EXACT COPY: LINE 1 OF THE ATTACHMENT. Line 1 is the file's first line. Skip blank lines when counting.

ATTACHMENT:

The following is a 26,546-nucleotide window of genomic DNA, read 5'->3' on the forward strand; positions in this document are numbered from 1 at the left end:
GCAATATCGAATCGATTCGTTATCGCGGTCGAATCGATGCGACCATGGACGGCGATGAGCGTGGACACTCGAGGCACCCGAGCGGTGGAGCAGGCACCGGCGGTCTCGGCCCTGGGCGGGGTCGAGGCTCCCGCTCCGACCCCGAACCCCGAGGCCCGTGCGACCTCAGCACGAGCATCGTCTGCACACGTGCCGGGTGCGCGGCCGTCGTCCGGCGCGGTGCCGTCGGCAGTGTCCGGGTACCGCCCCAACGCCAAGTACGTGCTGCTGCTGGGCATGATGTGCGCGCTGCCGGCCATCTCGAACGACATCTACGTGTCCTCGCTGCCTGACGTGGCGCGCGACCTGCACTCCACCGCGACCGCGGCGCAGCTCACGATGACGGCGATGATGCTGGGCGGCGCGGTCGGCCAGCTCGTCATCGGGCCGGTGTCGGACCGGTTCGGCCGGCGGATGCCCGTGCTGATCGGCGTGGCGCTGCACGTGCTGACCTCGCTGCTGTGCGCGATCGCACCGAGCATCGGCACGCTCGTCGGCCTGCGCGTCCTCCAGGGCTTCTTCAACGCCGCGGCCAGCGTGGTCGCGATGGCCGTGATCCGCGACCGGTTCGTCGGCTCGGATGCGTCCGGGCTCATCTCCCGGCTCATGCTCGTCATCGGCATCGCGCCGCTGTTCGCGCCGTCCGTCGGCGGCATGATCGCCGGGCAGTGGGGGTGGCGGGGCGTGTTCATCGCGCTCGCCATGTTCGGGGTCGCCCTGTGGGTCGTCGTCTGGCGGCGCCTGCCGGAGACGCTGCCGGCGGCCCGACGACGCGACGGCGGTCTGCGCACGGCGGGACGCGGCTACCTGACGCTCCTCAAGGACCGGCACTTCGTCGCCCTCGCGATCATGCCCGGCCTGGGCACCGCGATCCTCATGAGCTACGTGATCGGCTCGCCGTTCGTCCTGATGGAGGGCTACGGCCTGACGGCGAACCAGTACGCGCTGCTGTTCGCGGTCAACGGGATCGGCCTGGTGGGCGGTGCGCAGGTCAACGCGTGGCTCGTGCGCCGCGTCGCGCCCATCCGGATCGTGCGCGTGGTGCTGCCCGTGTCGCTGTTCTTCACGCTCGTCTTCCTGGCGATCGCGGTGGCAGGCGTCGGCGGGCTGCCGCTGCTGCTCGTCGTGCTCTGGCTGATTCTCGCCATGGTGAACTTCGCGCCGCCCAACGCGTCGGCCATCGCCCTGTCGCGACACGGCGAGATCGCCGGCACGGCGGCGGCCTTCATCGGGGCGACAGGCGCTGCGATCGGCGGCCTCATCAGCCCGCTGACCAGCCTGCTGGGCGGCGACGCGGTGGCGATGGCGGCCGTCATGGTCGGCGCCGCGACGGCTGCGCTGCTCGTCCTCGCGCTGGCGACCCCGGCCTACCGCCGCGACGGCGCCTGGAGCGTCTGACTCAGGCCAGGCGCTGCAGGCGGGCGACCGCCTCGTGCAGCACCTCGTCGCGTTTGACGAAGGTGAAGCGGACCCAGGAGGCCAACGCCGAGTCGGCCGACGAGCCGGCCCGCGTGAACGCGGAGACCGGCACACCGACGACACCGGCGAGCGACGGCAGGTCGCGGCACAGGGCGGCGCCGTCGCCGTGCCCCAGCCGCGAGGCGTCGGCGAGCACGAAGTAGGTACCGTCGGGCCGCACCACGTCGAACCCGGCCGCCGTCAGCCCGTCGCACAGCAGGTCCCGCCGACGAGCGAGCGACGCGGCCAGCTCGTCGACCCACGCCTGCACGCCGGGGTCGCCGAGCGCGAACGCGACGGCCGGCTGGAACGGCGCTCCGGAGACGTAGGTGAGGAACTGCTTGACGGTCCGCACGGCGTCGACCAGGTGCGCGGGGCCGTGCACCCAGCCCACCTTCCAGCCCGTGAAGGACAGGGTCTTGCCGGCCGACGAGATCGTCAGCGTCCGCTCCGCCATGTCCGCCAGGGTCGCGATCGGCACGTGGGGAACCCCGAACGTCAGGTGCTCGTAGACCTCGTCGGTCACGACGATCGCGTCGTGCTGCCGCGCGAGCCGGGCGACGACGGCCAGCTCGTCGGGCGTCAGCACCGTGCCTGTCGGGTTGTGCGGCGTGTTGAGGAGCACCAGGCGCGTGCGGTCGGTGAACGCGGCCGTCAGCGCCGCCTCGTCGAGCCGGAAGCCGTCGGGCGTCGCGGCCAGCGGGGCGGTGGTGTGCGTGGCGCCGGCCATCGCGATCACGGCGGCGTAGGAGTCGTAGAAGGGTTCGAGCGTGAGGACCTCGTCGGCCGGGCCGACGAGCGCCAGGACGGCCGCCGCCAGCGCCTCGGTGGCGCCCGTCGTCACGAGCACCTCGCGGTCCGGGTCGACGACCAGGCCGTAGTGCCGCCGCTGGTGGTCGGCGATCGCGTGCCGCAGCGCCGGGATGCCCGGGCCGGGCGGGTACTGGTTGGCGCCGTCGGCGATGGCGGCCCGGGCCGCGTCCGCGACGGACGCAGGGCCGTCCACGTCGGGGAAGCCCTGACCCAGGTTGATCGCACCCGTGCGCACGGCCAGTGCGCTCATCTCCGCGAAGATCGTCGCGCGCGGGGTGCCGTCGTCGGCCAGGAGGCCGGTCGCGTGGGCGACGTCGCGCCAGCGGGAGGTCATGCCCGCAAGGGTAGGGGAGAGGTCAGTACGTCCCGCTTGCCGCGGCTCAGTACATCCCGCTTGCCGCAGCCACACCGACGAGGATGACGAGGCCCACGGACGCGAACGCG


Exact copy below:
The following is a 26,546-nucleotide window of genomic DNA, read 5'->3' on the forward strand; positions in this document are numbered from 1 at the left end: